Corridor routes available for public commentWritten by Press Release
Comments due Feb. 14
Cheyenne – The Department of Energy, Bureau of Land Management (BLM) and the U.S. Forest Service are gathering comments on their Programmatic Environmental Impact Statement (PEIS) that takes in federal lands in 11 western states including Wyoming.
As directed by Congress in Section 368 of the Energy Policy Act of 2005, the Departments of Agriculture, Commerce, Defense, Energy and the Interior are proposing to designate corridors on Federal land for locating future oil, natural gas and hydrogen pipelines and electricity transmission and distribution infrastructure in the West. These corridors would be the agency-preferred locations where pipelines and transmission lines may be sited and built in the future.
Designating such corridors would improve inter-agency coordination in reviewing and approving energy transport projects proposed for Federal lands, and reduce environmental effects and conflicts with other uses of Federal lands. Individual projects proposed for these corridors would undergo further, project-specific environmental analysis before being granted permits or rights-of-way.
Tamara Gertsch, a Realty Officer with BLM’s Wyoming office in Cheyenne, says the proposals don’t take in private lands. She says breaks in the lines depicting proposed routes indicate where private lands occur. “We’re talking about federal lands,” she says.
“The average we’re talking about is 3,500 feet,” says Gertsch of the corridor width although it does vary based on terrain. “They’ll basically be used for the transportation of energy, whether it’s a pipeline or a transmission line.” She also notes that outlining of the corridor doesn’t prevent companies from looking to locate projects in other areas.
Ken Hamilton, Wyoming Farm Bureau Executive Director, has suggested those who own the lands where the gaps occur consider forming a landowner association. Such a measure, he says, could enhance their negotiating ability.
“Energy corridors are a mixed blessing,” says Wyoming Stock Growers Association Executive Vice President Jim Magagna. “From a broad perspective, it’s better to have a corridor than to have transmission lines and pipelines scattered all over. On the other hand, it’s a tremendous burden to individual landowners.”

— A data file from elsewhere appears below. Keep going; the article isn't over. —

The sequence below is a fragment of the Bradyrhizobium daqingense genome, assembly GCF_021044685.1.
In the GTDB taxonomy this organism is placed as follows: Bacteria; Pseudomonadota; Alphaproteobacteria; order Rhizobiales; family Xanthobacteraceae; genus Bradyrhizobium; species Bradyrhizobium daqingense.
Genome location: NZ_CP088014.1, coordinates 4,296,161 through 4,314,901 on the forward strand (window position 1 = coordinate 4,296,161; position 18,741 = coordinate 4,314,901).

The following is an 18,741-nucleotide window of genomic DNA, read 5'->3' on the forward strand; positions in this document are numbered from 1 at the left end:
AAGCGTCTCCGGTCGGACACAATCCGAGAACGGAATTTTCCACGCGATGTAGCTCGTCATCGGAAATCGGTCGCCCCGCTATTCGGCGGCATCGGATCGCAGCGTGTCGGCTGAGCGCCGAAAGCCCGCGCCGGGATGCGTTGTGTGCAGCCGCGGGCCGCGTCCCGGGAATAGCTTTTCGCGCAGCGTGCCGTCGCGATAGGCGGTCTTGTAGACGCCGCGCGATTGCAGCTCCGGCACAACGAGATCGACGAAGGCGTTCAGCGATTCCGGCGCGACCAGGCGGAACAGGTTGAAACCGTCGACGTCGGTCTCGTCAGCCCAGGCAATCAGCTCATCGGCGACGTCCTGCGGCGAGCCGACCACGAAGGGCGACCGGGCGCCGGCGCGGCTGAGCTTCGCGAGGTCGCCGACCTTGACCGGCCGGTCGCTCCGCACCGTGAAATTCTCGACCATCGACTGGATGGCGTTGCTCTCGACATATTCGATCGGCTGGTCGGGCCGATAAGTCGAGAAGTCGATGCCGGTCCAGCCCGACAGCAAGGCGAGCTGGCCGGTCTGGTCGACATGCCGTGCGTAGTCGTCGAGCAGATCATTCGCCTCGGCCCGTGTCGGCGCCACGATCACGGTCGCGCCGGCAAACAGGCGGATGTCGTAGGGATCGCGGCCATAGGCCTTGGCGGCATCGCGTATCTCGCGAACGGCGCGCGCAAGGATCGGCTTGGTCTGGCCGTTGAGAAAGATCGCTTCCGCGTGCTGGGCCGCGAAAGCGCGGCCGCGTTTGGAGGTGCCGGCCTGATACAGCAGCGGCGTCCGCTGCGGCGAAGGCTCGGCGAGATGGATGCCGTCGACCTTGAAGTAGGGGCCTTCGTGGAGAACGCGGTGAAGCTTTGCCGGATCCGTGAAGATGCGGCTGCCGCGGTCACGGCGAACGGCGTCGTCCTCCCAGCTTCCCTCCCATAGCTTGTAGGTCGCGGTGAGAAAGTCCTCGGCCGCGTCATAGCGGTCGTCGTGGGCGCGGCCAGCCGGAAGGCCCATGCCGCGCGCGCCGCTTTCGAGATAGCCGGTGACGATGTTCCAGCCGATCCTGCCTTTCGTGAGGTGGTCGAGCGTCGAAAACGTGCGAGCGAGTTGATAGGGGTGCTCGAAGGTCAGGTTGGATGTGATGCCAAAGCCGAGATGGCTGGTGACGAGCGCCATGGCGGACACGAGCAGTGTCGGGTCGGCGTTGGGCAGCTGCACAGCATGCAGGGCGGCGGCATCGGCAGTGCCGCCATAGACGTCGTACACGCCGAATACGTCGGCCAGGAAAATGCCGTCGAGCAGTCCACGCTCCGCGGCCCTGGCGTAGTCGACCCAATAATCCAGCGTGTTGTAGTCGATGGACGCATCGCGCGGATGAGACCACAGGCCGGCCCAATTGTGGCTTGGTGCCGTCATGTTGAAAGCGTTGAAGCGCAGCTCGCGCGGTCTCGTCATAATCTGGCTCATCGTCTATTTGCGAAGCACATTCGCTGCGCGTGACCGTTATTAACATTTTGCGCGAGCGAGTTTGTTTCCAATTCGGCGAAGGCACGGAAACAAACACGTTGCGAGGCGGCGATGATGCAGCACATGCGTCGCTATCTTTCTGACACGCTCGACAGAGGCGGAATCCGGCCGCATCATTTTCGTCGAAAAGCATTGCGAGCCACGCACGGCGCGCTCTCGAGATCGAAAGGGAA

“There should be some provision where they could get some compensation beyond the value of individual pipelines,” says Magagna. “There’s a long-term cumulative impact that’s the result of that concentration that’s being created by a federal action. I would make the case that above what the individual companies pay, there should be some way to look at federal compensation for landowners who’ve been put in the bull’s-eye of the corridors.” Magagna says devaluation of land could occur whether or not a transmission or pipeline comes through the area.
Corridors on the maps released by BLM include two distinct routes in Wyoming. One begins in Casper, runs towards Shoshoni and continues through the Big Horn Basin. Another begins south of Casper, stretches south to Rawlins and runs west through Rock Springs, south of Kemmerer and on into Utah. A leg off the line runs south into Colorado through the Baggs area.
While it depends on how the project progresses, Gertsch says the corridor designation process could be completed by later this year. She says the corridors are intended to save time for those building infrastructure. “It would reduce the amount of time for a supplemental EIS. The other goal is to have one set of Best Management Practices for all the agencies.”
Additional information, including maps, can be found online at http://corridoreis.anl.gov. Comments can be mailed to Westwide Corridor DEIS; Argonne National Laboratory; 9700 S. Cass Ave., Bldg. 900, Mail Stop 4; Argonne, IL 60439 or faxed to 866-542-5904. Those looking to submit their comments electronically can do so at the project website listed above. All comments must be received by February 14, 2008 to receive full consideration.